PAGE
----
When you’re deciding how to light a basement, there are a few things that have special lighting needs. The best way to handle these is by using recessed lighting in the ceiling. If you don’t want the expense of having someone in to install it for you, though, a number of other options can be used as an alternative.

1. A Floor Lamp with a Shade

Along one wall or corner or at either end of the room, floor lamps give good general illumination. To minimize shadows from the lampshade itself try and position them where they won’t cast their shade onto work areas such as desks – especially if you’re trying to use them for studying purposes. This may also help create a balanced feel to the lighting in the room.

2. Track Lighting for a Computer Workstation

One or more track lights can be used on a work surface such as a desk – either directly over it or slightly off to one side of it.  The advantage of this is that they’re adjustable, so you can raise and lower them as needed to do different tasks at your computer.  A disadvantage of using this type of light is that they don’t have very good illumination beyond their immediate area.

3. A Low-Wattage Desk Lamp with an Art Glass Shade

Office desks need two forms of lighting; task lighting for reading papers and documents directly in front, and the ambient lighting that ensures everything else isn’t in total darkness.  A desk lamp that uses low wattage bulbs – perhaps just 15-25 watts – is ideal for this purpose, especially if it has an art glass shade.

4. A Larger Lamp with a Tabletop Base

Basement living rooms need two forms of lighting; task lighting directed downward onto surfaces such as couches and chairs where people are going to be sitting or reclining, and ambient light to help ensure they don’t feel like they’re stuck in a cave underground. A large floor lamp provides the best combination of both of these options, the only downside being the expense associated with buying one, unless you already have one available that isn’t currently in use elsewhere!

5. Sconces Up Against the Wall

Installed on either side of a fireplace, or along an entire wall, sconces provide great ambient light that will keep everything else in the room illuminated.  The best thing about them though is that they’re much easier to find at just about any department store, so you don’t have to worry about being stuck with something expensive if you choose this form of lighting for your basement.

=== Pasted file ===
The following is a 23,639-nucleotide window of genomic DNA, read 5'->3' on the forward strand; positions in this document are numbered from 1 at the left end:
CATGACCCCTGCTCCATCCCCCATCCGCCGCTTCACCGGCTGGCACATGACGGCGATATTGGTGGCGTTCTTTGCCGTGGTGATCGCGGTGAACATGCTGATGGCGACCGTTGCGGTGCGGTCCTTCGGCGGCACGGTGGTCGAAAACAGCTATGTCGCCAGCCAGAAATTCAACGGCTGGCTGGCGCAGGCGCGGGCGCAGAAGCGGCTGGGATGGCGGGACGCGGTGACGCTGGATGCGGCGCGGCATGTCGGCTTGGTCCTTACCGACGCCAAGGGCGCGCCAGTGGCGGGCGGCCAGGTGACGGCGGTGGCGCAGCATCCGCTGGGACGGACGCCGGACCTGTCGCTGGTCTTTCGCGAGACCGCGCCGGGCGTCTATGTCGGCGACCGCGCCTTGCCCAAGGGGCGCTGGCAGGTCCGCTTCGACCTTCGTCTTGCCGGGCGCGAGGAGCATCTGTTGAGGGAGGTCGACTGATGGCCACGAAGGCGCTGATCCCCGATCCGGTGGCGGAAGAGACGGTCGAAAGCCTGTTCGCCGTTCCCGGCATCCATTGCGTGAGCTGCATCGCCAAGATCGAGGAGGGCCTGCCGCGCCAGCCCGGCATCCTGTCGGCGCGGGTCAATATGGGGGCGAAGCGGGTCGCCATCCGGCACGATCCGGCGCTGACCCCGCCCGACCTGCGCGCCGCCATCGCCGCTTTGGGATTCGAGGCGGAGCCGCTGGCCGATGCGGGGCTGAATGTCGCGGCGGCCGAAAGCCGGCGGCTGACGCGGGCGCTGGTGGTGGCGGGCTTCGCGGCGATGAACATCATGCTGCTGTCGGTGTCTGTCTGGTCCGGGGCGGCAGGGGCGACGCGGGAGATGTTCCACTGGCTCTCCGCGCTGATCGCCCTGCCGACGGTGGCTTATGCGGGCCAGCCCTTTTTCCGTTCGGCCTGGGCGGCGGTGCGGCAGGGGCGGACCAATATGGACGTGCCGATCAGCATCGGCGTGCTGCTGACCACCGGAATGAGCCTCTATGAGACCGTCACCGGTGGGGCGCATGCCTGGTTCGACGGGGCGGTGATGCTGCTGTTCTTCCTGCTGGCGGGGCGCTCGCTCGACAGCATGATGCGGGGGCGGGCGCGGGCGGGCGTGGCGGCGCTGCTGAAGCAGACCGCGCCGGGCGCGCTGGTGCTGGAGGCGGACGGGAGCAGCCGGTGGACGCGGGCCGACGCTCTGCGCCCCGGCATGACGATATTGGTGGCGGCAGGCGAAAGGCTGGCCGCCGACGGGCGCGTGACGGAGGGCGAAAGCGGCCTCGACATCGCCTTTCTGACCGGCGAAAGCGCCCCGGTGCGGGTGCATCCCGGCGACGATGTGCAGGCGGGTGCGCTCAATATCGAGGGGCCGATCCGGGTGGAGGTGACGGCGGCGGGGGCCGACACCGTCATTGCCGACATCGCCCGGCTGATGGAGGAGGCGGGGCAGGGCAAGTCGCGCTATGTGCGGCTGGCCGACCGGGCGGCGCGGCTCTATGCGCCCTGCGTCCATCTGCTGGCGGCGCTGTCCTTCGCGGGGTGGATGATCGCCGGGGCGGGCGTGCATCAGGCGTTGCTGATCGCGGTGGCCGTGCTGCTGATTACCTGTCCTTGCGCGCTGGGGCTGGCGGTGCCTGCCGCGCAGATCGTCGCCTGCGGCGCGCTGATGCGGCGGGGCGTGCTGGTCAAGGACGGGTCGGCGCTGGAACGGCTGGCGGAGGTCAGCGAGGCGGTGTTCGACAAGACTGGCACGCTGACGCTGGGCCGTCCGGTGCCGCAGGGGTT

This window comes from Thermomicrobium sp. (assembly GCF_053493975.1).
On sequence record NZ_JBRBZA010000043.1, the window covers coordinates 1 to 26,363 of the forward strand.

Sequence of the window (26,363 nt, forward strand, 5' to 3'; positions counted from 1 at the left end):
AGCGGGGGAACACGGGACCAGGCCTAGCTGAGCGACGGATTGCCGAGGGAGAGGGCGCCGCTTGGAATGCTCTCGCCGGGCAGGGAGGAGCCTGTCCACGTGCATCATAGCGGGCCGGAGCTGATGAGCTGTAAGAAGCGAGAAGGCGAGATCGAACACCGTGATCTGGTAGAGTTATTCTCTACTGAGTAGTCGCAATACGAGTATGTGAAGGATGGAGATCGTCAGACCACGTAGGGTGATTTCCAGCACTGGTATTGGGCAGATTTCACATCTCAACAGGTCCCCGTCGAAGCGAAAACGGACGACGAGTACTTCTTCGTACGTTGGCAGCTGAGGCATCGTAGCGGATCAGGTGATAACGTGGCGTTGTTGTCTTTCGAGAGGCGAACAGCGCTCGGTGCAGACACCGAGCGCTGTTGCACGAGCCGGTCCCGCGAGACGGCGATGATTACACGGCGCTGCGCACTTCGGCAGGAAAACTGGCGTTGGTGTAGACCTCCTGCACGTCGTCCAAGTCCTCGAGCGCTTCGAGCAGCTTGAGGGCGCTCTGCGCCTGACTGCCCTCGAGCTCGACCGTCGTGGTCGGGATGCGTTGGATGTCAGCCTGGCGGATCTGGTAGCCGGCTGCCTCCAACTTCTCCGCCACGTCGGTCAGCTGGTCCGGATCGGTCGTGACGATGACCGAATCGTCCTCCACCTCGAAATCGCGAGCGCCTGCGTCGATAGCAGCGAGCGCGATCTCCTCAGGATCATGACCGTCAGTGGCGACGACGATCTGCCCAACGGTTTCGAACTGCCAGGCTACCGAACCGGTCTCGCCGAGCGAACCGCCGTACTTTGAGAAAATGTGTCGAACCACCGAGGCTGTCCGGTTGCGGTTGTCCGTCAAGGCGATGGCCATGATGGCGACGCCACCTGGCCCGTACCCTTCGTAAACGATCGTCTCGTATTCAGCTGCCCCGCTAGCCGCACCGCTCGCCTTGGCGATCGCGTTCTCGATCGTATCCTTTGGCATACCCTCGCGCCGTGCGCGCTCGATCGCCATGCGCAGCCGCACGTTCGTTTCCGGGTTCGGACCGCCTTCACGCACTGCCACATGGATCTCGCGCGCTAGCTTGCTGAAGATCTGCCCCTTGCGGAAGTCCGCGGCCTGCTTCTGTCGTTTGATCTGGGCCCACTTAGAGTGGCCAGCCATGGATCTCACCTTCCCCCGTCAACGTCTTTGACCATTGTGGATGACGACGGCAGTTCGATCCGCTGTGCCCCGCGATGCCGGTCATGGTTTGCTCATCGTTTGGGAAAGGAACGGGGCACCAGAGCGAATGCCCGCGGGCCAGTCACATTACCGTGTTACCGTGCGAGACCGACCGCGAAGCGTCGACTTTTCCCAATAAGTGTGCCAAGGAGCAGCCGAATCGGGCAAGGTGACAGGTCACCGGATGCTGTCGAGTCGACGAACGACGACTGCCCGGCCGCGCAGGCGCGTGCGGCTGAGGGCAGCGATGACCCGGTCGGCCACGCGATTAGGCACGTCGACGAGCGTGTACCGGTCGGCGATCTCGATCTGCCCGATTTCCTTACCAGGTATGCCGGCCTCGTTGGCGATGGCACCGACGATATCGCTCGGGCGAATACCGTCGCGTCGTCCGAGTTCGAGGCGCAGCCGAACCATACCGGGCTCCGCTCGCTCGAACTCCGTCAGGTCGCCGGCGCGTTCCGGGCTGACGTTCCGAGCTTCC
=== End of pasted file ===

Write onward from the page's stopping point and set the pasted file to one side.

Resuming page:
6. Recessed Lighting Installation

If none of these other forms of basement lighting ideas are appealing, consider having recessed fixtures installed throughout the room. They do cost more than other options – although not as much as buying larger floor lamps – but they also give off brighter illumination and produce less shadowing behind them as a result.

The purpose of this blog is to give our visitors as much information as we can on the subject of Basement Lighting and hopefully, allow them to make an informed decision based on what they’ve learned.

Instructions

You should always consult a professional before beginning any construction or remodeling project, including all electrical work – particularly when working with 240 volts receptacles!  If you are unsure about anything contained within, please ask for assistance from us or from a contractor before proceeding.

As a contractor specializing in basement finishing, often asked what type of lights a person should use in their finished basements – there is actually a lot of controversy over this among contractors!  It’s been my experience that an energy-efficient light-bulb doesn’t necessarily equate with effective task lighting when used within a space such as a basement.  This is a place where a person would likely appreciate a brighter light source in order to be able to see what they’re doing.  In professions such as construction, you have to be sure that the tools and supplies you have on hand are ready to use – otherwise it’s just a waste of time!

Read More: Natural Drain Unclogger And Its Use In Different Ways

Floor Lamps

A floor lamp provides both ambient illumination for all other areas in the room, and task lighting for specific areas depending upon its distance from various portions of your work space. Whether this means being near an area where you’re standing at a table saw, or having access to a recessed fixture in the ceiling when operating a sewing machine in the corner, you’ll want something that allows you to move the light around when you need it. Of course, this means that you’ll have less ambient light in your room when you’re finished, but then again – that isn’t always a bad thing!

A lot of homeowners are under the assumption that hanging up their existing basement lighting fixtures is harder than it actually is, so they resort to using ugly and costly builder lights instead. If any of these people were to ask me what I thought about installing new recessed task lighting, I would tell them all they have to do is select one which they will be able to install on three different surfaces:         

  1. Inside drywall
  2. Outside drywall
  3. Suspended from joists above with a nail or screw

Just make sure that you buy a model which is capable of withstanding such an installation (which usually means buying one rated for either “IC” or “ICC-S” as this stands for interior/exterior drywall and suspended joists).

These lights are great if the room has low ceilings and poor insulation – they will help prevent heat loss (and save some on your cooling bill too!) by eliminating shadowed areas. However, these fixtures completely ignore the benefit of having task lighting focused directly on where it’s needed most. The size of halogen PAR30 floodlight can vary from 15 to 50 watts, so they pack quite a punch even though they’re only emitting light.

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